A couple of weeks ago I had the joy of taking a week’s vacation with my husband and a couple who are our very close friends. We’ve taken vacations together before so we know both each other’s preferences and even the roles we tend to play. I am typically the travel agent for our little band of four, finding the places to stay, coming up with activities and booking restaurants. It’s not that I have any particular gift for this, it just works out that way (or maybe it’s a sign of my being the biggest control freak of the four of us but we won’t go there!).
Our friends live in the Midwest and they really had not experienced the East Coast before so we all thought that an East Coast vacation would be fun. We planned two nights in Boston to get a good dose of history and then heading up to Maine to explore and relax. I booked the hotel in Boston and then, with a few quick keystrokes, found a great house to rent in Maine. The pictures were beautiful, a serene cabin with amazing waterfront views.
The long awaited day finally arrived, we headed to Boston and had two great days. Then we got back in the car and started towards our rental in Maine. It may have been a clue when I could not get the address to even show up in the GPS but it wasn’t. I got “close enough” and handed my phone off to the driver and navigator in the front seat. As we got close, my husband pointed out to me that the dot on the GPS had no road leading to it, that there was definitely water between the destination and where we currently were.
After initially deflecting this as a GPS issue, I realized that was not the case. I reached out to the property owner who immediately sent me an email containing information I had not seen before, specifically that the house was only reachable by water. He gave us directions to a dock and the staff took us across the water and told us they’d bring a dinghy back for our use. Since none of us are boaters, this was a bit of an eye opener.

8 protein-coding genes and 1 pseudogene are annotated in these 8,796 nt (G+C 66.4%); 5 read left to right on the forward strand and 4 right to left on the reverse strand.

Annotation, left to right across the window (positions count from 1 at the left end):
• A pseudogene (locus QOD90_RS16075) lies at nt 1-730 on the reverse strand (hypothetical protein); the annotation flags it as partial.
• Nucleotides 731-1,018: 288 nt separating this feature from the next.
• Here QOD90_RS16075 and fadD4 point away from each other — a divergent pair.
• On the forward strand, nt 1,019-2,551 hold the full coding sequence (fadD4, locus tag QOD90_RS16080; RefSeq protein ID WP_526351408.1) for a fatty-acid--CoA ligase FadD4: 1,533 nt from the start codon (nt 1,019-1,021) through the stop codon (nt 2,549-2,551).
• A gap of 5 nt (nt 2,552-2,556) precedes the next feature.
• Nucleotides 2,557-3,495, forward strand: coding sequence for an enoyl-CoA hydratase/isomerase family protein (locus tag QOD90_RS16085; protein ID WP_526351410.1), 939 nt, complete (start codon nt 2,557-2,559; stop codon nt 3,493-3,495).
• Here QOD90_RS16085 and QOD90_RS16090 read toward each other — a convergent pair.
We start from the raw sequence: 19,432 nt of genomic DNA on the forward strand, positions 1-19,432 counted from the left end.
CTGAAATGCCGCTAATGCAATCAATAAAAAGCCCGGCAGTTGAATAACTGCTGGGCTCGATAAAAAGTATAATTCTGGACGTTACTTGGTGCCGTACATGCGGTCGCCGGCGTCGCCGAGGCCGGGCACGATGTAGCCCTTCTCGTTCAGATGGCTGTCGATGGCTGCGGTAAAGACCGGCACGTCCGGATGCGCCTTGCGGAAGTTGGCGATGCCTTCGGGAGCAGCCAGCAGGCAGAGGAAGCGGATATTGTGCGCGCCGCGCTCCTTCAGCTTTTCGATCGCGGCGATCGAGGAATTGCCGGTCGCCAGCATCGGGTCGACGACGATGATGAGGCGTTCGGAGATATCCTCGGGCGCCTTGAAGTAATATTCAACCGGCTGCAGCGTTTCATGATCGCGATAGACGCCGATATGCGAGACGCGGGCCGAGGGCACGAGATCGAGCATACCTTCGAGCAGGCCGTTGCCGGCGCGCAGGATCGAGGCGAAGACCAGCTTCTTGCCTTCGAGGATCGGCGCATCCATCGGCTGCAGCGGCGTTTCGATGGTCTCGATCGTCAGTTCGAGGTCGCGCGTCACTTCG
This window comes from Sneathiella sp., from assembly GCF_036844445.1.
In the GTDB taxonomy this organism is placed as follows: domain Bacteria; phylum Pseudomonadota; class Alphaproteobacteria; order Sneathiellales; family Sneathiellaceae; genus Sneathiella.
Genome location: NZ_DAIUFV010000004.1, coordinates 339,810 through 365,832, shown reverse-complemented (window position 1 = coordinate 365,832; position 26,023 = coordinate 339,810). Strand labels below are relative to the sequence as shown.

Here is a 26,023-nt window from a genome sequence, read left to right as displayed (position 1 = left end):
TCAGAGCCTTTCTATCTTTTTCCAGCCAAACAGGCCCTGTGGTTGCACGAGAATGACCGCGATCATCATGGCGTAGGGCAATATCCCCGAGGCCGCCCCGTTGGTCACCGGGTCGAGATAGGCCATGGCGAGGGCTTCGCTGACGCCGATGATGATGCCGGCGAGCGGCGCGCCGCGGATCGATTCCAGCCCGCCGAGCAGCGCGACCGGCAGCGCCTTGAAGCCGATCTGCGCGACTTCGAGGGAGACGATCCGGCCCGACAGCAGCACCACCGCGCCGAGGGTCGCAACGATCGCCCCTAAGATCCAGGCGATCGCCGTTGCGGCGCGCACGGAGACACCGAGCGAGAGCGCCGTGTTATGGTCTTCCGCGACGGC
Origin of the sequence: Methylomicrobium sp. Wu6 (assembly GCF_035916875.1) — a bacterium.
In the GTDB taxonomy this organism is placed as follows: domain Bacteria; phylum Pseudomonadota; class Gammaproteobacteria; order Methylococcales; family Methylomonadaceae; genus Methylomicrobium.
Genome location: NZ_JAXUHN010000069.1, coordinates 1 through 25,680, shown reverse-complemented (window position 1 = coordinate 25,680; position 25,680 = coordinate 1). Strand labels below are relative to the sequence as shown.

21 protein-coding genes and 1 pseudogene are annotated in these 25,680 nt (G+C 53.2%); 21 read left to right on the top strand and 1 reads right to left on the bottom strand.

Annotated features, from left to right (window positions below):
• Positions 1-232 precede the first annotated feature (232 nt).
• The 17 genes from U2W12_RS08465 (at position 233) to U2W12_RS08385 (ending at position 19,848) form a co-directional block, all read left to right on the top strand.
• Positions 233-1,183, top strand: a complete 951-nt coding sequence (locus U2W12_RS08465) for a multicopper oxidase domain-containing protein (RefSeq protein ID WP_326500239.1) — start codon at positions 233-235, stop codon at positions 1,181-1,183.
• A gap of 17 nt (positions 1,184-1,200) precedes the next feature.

Our eyes got even wider when we got to the dock, climbed up the steep ramp and, as I continued to recite the email directions, found ourselves dragging suitcases up a small dirt hill to find the home owner’s ATV (all terrain vehicle). The four of us piled into the two seats and bounced our way over the dirt path, rocks and tree stumps to the cabin.
Turned out the cabin was beautiful, just as we had seen it in the pictures. Great space, fully equipped kitchen and incredible water views. And every time we wanted to go anywhere else, we had our own version of “planes, trains, automobiles” with ATV and dinghy. We learned a lot of new skills like starting stubborn boat motors, tying up at docks and spending a week in a house that was basically “off the grid.”
What we really learned, though, was how important it is to adapt, how vital it is to be able to “go with the flow” when we need to, to be able to adjust to circumstances that were not at all what we planned and make it work. Some of us needed a little time to adjust to this new reality, some of us immediately and pragmatically just moved forward and neither approach was wrong, just different.
I couldn’t help but think about these lessons as they apply to the world of older adult services. So often we see people who are wrestling with big and unexpected changes, changes in health, loss of loved ones and friends, changes in abilities and changes in living situation. It is so vital for us to remember that these changes affect us all differently and we respond to them as equally differently. There is no clear GPS destination and we have to support them, and one another, as they find their way.